In our culture, media plays a strong role in promoting casual sex.
Clarice Duncan, Summerville, takes issue with that and has decided to play a strong role in promoting sexual purity.
Duncan, who has taught abstinence programs in the public schools, is sponsoring a retreat April 23 and 24 called Pure Freedom: Seven Secrets to Sexual Purity.
A national retreat program based upon the book, "And the Bride Wore White" by Dannah Gresh, Pure Freedom is designed to give girls ages 13 through high school practical tools to live a lifestyle of purity. And although the retreat has a definite Christian focus, Duncan hopes unchurched girls will attend as well.
"The retreat is for every girl who wants to live a life of sexual purity going forward. Even if the girl has already had a sexual relationship," Duncan says, "this will give her a new focus."
Duncan says the rosy message bombarding our kids in movies, television and music is a lie. The message? Sex is fun, doesn't hurt anybody, and everybody's doing it. So why not give in to those urges and jump on the if-it-feels-good-do-it bandwagon?
Sex is not fun for teenagers who aren't emotionally, physically or spiritually prepared to handle the consequences, Duncan says.
As a registered nurse at Grande Ronde Hospital, a volunteer at Birthright of La Grande, and a mom, Duncan sees the hard core reality of those consequences almost on a daily basis.
Unplanned pregnancies and sexually transmitted diseases are just part of the heartache when our children are encouraged to do something they are not ready to deal with, Duncan says. Even if teens are lucky enough to walk away from an intimate relationship that has ended without a pregnancy or STD, there is the heartache that most are unprepared to handle.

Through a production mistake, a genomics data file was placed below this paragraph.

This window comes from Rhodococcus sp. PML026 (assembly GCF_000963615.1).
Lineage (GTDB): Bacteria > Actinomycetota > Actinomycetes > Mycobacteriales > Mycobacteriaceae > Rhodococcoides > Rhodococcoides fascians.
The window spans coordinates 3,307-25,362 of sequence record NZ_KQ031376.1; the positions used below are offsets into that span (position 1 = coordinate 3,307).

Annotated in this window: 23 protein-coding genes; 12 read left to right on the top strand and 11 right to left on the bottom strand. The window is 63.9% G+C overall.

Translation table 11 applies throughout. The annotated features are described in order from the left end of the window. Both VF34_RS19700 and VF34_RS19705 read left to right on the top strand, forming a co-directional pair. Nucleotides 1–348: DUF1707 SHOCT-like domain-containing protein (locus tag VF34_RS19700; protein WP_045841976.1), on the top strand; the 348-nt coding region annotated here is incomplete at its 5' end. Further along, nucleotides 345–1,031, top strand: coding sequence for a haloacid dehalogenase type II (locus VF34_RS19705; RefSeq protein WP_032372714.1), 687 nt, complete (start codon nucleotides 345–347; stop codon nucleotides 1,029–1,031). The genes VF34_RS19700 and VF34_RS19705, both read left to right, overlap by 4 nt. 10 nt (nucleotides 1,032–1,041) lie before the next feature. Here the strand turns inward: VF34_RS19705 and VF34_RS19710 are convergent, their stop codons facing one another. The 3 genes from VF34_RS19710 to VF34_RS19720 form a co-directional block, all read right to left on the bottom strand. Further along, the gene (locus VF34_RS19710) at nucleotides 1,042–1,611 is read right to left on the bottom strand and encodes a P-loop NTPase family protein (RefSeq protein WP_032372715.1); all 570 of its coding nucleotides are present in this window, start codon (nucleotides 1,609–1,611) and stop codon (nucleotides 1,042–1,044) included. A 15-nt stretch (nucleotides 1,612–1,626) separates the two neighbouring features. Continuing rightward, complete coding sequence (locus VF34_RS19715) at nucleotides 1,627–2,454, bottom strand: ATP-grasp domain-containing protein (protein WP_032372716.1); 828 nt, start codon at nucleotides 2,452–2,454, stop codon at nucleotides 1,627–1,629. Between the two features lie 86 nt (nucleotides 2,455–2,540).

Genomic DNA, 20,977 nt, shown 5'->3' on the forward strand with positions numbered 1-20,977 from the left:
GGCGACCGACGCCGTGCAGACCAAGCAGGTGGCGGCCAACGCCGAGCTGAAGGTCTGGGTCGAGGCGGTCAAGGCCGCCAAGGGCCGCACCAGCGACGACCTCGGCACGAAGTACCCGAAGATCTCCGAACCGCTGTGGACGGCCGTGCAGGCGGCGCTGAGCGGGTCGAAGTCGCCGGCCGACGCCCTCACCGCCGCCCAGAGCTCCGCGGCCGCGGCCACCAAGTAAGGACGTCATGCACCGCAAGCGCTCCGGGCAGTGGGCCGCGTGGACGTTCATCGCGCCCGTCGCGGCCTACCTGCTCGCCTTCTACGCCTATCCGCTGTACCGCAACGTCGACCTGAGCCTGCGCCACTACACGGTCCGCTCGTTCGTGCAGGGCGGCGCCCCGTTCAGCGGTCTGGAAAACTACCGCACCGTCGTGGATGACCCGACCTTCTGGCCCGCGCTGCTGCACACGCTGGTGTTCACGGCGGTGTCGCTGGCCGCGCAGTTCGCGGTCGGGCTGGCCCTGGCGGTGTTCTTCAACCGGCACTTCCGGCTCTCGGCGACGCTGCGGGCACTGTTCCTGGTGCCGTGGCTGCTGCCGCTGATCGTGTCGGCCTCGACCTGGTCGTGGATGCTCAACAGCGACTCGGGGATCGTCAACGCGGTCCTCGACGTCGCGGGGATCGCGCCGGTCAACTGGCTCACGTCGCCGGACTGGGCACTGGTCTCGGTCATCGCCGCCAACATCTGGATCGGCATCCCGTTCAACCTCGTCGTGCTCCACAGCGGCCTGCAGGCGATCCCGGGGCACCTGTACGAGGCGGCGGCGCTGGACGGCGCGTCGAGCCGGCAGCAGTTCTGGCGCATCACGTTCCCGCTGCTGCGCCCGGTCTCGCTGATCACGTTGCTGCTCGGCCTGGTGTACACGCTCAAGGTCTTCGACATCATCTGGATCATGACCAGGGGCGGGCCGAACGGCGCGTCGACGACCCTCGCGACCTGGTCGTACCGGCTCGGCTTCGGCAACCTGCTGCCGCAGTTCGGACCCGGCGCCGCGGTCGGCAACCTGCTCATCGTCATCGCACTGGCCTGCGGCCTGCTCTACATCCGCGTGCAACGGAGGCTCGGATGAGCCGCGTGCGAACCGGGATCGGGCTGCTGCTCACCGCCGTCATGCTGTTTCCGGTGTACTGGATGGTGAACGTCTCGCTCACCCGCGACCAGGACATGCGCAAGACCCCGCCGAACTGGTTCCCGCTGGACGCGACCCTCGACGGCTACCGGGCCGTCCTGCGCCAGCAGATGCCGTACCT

"You can't get that close to someone," Duncan says, "without leaving a piece of yourself behind."
Duncan says she is alarmed that most teens do not know the truth about condoms. Condoms are not a panacea Â— they are not a guarantee against pregnancy, STDs and do not protect at all against certain types of viruses. Even the Center for Disease Control's Web site states this fact, Duncan says, but the message is not getting out.
Another great concern, says Duncan, is that most teens have bought into the big lie that oral sex is not really sex. Technically, she says, you may still be a virgin, but that threshold of sexual intimacy has still been crossed. And there is always the chance of being infected with an STD or virus.
"And once you get a virus," Duncan says, "you've got it for life."
Duncan's faith tells her sexual intimacy between a man and woman is God ordained and was created within the bonds of marriage.
"Whether you are Christian or not," Duncan says, "things were created to work a certain way."
There is no security, no trust, between teens who enter into a sexual relationship prior to marriage. When that relationship breaks apart, Duncan says, it creates levels of mistrust within a person leaving behind emotional and spiritual scars.
Duncan says it is not enough just to tell our children it is wrong to have sex before marriage. Or to list the statistics of unplanned pregnancies. and STDs. We have to tell them why not on a more fundamental level and arm them with the truth of God's design.
"We are asking our kids to abstain without giving them the tools to stand their ground," Duncan says.
Duncan says one of the biggest challenges regarding sex outside of marriage is the consequential inability to be objective about your partner before it's too late.
"When sexual intimacy enters a relationship," she says, "it is much harder to look at the other person critically."
Abstinence, Duncan says, means healthy dating. Healthy dating means healthy marriages. Healthy marriages mean healthy families.
"Isn't that what we all want?" Duncan asks.
Â— Story by Mardi Ford